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Conventional password security measures have become insufficient when massive data breaches frequently expose millions of users to hacking attacks. More than 92M customer records were recently exposed in the huge MyHeritage data breach. Even users with email addresses and salted SHA-1 password hashes were not safe.
While encryption is a two-way function of scrambling information in a way that only someone with a corresponding key can unscramble and read it, hashing is a one-way function, that involves the practice of using an algorithm to map data of any size to a fixed length. It is meant to verify that a file or piece of data hasn’t been altered — that it is authentic.
Salting is a unique value that can be added to the end of the password to create a different hash value. This adds a layer of security to the hashing process, specifically against brute force attacks, where a computer or botnet attempt every possible combination of letters and numbers until the password is found, as explained by thesslstore.com.
In October 2017, the genealogy website MyHeritage suffered a data breach. The incident was reported only seven months later after a security researcher discovered the data. In total, more than 92M customer records were exposed.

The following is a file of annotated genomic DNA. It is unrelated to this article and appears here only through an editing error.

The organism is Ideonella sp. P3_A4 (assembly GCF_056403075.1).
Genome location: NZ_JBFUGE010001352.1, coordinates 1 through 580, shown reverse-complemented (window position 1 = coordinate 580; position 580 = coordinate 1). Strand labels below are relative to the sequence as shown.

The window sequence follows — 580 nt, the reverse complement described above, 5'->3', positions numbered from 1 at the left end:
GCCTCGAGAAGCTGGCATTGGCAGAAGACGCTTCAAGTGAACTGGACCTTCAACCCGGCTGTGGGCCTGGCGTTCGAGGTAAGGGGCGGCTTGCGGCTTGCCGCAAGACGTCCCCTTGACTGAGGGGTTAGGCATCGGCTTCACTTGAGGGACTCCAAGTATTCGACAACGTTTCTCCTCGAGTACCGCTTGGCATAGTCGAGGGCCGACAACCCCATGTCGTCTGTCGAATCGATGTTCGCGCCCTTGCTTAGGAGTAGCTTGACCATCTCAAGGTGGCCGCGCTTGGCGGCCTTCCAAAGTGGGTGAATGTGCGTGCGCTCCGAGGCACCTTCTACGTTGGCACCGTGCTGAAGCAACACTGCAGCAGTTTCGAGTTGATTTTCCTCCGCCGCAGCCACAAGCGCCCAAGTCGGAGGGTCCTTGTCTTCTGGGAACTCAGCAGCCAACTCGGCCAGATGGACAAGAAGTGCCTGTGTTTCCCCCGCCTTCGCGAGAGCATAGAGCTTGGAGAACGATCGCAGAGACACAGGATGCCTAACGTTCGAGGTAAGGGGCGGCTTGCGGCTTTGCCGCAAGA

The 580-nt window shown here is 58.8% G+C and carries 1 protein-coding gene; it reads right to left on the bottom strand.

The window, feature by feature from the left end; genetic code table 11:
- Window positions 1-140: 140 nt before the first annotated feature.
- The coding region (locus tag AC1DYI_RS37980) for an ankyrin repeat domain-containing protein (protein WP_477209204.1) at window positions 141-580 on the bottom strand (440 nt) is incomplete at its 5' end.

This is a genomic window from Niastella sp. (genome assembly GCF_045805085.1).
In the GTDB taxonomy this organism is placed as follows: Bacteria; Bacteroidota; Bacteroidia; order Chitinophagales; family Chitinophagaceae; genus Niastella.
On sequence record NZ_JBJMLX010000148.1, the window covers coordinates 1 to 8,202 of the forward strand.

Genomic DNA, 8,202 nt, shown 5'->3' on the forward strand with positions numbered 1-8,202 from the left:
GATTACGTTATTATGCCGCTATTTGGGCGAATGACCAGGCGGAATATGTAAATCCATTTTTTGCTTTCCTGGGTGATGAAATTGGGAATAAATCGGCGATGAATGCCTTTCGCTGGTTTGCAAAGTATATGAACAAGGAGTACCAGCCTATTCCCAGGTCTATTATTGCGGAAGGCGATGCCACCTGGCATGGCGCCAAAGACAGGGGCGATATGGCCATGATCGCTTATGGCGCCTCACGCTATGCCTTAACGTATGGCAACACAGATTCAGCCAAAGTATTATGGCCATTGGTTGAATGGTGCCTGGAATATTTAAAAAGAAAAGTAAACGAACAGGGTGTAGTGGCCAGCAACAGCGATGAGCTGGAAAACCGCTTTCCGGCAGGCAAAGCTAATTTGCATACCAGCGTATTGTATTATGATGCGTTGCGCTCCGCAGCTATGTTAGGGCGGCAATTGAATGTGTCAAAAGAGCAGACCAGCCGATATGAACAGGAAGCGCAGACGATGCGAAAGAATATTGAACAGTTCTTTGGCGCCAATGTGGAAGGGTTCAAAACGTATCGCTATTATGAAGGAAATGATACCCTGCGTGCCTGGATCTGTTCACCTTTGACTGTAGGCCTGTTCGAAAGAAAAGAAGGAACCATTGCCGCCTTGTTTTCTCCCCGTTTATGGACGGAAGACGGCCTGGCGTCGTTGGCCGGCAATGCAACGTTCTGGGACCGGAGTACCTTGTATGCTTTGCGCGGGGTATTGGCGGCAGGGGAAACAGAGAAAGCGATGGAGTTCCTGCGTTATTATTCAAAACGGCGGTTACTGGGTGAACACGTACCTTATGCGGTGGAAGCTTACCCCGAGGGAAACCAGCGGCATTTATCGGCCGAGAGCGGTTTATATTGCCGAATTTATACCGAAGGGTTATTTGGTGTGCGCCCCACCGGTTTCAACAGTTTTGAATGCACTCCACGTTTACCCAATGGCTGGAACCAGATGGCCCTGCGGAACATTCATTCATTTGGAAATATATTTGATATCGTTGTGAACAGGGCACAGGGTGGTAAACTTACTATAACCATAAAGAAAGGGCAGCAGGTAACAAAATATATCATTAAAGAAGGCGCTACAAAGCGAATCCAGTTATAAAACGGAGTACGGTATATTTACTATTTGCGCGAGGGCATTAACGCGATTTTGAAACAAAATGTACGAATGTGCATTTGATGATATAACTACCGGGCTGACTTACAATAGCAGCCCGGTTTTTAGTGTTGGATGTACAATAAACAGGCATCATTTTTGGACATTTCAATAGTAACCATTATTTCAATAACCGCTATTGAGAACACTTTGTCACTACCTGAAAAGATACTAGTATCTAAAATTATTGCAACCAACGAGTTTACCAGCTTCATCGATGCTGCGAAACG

Why are you only hearing about this now? Sometimes there can be a lengthy lead time of months or even years before the data is disclosed publicly.
In 2019, the data appeared listed for sale on a dark web marketplace (along with several other large breaches) and subsequently began circulating more broadly. The data was provided to haveibeenpwned.com, which is offering to try these next 2 steps to better password security and protect all your accounts:
Step 1: Protect yourself with strong, unique passwords for each website with a password manager. That way, even if your data for one site is compromised, the others stay secure.
Step 2: Enable 2 factor authentication and store the codes in one of the applications for password management.
In addition, monitor websites such as Have I Been Pwned for data breaches.
You can also run a search for breaches of your email address again at any time to get a complete list of sites where your account has been compromised. Google has a similar tool that checks your email.